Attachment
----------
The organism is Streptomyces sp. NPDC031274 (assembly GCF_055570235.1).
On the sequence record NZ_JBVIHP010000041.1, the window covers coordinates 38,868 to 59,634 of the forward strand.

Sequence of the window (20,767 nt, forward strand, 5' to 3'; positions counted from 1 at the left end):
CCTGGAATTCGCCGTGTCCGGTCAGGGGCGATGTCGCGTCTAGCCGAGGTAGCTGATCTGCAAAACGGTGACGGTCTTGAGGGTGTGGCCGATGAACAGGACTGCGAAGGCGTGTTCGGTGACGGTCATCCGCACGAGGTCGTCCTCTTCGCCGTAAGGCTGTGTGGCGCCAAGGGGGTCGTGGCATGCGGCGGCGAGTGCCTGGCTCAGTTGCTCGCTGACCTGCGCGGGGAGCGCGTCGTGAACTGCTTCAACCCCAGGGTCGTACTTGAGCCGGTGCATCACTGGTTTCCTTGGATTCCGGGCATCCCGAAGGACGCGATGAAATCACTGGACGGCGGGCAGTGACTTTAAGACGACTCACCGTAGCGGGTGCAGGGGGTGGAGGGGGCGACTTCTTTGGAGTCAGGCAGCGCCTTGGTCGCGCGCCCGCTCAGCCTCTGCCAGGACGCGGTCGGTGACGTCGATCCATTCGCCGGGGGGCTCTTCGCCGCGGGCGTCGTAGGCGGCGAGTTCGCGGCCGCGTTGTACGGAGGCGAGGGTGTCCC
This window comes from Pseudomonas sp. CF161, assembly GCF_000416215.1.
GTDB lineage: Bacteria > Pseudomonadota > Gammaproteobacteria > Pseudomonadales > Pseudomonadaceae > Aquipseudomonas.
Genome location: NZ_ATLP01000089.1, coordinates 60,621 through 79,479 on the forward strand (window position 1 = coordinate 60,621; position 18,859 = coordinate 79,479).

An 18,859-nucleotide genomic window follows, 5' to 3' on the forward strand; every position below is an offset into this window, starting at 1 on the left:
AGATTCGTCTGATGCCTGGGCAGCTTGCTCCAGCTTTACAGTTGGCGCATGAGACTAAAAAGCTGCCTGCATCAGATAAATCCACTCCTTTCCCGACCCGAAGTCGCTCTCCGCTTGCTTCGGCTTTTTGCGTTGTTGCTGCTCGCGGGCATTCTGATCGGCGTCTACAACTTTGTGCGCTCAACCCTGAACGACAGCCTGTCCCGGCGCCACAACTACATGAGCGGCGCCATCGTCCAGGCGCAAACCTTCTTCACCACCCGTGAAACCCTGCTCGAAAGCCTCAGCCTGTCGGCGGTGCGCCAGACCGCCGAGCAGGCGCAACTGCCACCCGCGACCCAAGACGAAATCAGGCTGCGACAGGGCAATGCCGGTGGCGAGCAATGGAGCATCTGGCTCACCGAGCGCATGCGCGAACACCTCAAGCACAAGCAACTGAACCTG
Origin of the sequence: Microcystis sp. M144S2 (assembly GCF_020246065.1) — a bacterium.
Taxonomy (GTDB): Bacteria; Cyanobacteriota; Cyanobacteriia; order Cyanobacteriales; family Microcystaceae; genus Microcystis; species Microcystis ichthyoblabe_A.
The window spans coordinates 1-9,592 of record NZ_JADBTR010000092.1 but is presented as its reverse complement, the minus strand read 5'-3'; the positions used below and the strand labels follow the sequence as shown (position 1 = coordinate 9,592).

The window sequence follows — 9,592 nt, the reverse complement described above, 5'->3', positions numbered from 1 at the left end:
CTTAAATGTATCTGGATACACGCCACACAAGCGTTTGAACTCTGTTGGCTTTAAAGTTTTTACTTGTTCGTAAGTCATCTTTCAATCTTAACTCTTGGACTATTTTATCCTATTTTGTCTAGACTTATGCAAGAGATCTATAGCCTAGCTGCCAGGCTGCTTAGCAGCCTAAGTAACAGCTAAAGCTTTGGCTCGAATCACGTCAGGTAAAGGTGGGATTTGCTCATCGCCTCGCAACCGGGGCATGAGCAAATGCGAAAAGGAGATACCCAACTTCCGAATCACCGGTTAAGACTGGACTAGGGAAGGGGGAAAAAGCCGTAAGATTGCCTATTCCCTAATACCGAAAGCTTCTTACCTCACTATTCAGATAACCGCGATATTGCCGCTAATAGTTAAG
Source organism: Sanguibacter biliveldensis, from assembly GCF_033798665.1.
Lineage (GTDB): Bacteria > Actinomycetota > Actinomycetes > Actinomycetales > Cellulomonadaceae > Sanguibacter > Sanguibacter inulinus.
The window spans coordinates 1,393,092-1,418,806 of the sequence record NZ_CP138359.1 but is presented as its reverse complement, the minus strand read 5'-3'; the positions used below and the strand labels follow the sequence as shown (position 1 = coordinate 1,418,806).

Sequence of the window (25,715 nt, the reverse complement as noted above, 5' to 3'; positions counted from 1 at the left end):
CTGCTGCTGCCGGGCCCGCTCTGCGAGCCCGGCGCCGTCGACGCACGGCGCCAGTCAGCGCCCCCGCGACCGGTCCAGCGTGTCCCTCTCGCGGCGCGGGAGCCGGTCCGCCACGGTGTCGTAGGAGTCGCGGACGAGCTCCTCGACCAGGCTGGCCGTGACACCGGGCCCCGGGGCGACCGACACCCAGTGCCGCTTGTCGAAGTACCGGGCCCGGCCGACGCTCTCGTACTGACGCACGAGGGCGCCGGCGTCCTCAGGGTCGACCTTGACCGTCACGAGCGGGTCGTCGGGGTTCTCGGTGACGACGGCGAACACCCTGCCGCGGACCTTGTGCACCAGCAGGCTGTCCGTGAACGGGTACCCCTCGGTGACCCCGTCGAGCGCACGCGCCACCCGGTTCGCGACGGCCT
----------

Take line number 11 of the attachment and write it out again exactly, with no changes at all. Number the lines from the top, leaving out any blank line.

Taxonomy (GTDB): Bacteria; Cyanobacteriota; Cyanobacteriia; order Cyanobacteriales; family Microcystaceae; genus Microcystis; species Microcystis ichthyoblabe_A.